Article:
(John Cayea’s cover for the 1976 edition)
4.5/5 (Very Good)
“‘They want to kill us all, you know. They’re trying […]. The government. Men. You.’ Still his eyes searched hers. ‘We’re no use to them. Worse than useless. Poachers. Thieves. Polygamists. We won’t be sterilized. There’s no good in us. We’re their creation, and they’re phasing us out. When they can catch us'” (33).
While reading John Crowley’s Beasts (1976) I was reminded of the life of Stephan Bibrowski (1891-1932) à la Lionel the Lion-faced Man. Stephan was afflicted with hypertrichosis (most likely) which caused his entire body to be covered with hair. His mother was so horrified at his appearance — which she believed was caused because she saw her husband mauled by a lion while she was pregnant — that she gave him to the circus at the age of four. He was exhibited around Europe and even appeared for major circuses in the US. He was renowned for his intellectualism and soft-spoken demeanor. Unlike Stephan Bibrowski, the eponymous beasts of Crowley’s novel are human-animal hybrids created by unchecked genetic tinkering. But they too are strangely alluring (even sexually) to humans whom they come into contact with. Crowley’s work explores humankind’s repulsion and simultaneous fascination with their ostracized creations.
John Crowley, more famous for his fantasy novels — Little, Big (1981) and the Ægypt Quartet (published between 1987-2007) — produced three science fiction works in the late 70s, The Deep (1975), Beasts (1976), and Engine, Summer (1979). Beasts is perhaps the least known of the three and the first of his novels I’ve read. I too am strangely drawn to his vision of a post-apocalyptical/balkanized United States with roving bands of genetically manipulated leos (lion/man hybrids) hunted by the government and mountaintop communes whose occupants are aloof and unaware of society’s political decay.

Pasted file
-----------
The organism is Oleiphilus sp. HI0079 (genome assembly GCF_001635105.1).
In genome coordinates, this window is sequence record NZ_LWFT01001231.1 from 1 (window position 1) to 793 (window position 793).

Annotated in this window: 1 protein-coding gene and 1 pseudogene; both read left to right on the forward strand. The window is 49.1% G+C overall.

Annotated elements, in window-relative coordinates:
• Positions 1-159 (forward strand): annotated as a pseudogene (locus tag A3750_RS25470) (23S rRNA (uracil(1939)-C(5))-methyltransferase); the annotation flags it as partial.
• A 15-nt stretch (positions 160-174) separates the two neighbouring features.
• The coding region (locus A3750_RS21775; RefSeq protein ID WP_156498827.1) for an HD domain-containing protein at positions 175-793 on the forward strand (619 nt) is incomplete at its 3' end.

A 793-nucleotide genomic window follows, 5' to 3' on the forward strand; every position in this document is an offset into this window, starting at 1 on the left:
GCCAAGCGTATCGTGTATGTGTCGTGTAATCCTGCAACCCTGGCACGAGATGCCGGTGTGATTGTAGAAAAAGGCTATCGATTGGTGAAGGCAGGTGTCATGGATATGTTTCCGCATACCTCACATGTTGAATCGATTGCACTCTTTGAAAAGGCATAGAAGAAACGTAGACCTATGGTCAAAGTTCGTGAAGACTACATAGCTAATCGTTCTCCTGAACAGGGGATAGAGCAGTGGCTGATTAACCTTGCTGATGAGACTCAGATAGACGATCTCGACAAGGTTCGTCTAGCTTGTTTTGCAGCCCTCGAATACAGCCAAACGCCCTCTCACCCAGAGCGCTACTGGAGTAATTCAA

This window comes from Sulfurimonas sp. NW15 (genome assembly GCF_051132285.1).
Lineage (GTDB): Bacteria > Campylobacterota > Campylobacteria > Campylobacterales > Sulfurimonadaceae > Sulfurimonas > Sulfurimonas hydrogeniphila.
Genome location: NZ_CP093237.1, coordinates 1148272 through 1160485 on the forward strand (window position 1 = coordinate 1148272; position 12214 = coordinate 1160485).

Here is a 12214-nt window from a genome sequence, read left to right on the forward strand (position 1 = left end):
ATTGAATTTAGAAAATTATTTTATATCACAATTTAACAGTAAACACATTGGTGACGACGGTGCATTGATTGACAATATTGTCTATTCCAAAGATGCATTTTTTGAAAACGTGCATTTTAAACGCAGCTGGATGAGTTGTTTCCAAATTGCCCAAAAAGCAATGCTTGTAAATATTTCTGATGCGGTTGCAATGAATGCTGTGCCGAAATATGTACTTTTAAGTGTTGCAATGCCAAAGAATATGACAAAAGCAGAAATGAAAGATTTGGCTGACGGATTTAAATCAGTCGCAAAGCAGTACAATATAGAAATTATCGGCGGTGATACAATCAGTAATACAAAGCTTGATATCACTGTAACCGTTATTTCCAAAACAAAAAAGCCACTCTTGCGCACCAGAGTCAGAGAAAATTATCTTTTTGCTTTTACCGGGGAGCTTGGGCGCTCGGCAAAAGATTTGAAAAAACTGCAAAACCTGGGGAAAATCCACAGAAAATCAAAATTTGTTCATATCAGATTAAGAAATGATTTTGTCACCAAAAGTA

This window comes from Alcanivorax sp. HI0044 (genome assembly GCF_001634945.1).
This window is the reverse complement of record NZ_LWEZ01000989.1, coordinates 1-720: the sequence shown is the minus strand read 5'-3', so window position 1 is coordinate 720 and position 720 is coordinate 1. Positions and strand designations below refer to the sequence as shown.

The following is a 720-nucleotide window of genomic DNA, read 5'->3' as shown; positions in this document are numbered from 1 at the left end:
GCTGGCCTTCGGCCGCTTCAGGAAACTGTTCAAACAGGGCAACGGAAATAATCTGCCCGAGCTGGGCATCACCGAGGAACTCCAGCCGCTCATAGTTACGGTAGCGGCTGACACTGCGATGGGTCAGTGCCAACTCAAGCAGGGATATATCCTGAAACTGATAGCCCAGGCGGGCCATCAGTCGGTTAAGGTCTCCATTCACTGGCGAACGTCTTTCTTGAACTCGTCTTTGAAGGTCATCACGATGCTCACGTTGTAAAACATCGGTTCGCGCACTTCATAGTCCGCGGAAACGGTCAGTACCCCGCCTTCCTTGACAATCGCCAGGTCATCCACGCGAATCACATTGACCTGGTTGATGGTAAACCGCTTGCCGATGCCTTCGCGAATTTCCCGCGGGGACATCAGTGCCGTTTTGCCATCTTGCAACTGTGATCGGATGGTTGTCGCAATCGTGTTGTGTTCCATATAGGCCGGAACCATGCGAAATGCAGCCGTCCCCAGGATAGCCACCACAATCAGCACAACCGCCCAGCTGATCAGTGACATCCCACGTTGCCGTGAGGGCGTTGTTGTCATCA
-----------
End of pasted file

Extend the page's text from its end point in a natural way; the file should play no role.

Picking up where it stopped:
Crowley’s prose is characterized by an odd detachment, incredibly poetic passages, and haunting images. It is easy to slip into the world but by the time you’ve emerged — a mere 184 pages later — you feel like you’ve only touched the edges. In part because the narrative is comprised of nine distinct voices (some animal, some animal man hybrid, some human) — each is seductive, but many will find that each voice is all too ephemeral.
Highly recommended. Especially for fans of literary science fiction (or perhaps I should say, literature with science fictional tropes).
Brief Plot Summary/Analysis
The Union for Social Engineering — comprised of “militant, dedicated, selfless, expert propagandists, righteous proponents of ends that justified their means” (14) — claim to be able to end the “fratricidal quibblings” that had caused civil wars and promise a return to “central planning and rational co-operation” (14). The leos, created under a previous government, are mercilessly hunted by the USE as part of a greater plan to bring all the tribal entities and independent states, including the remnants of the previous Federal Government, under their control.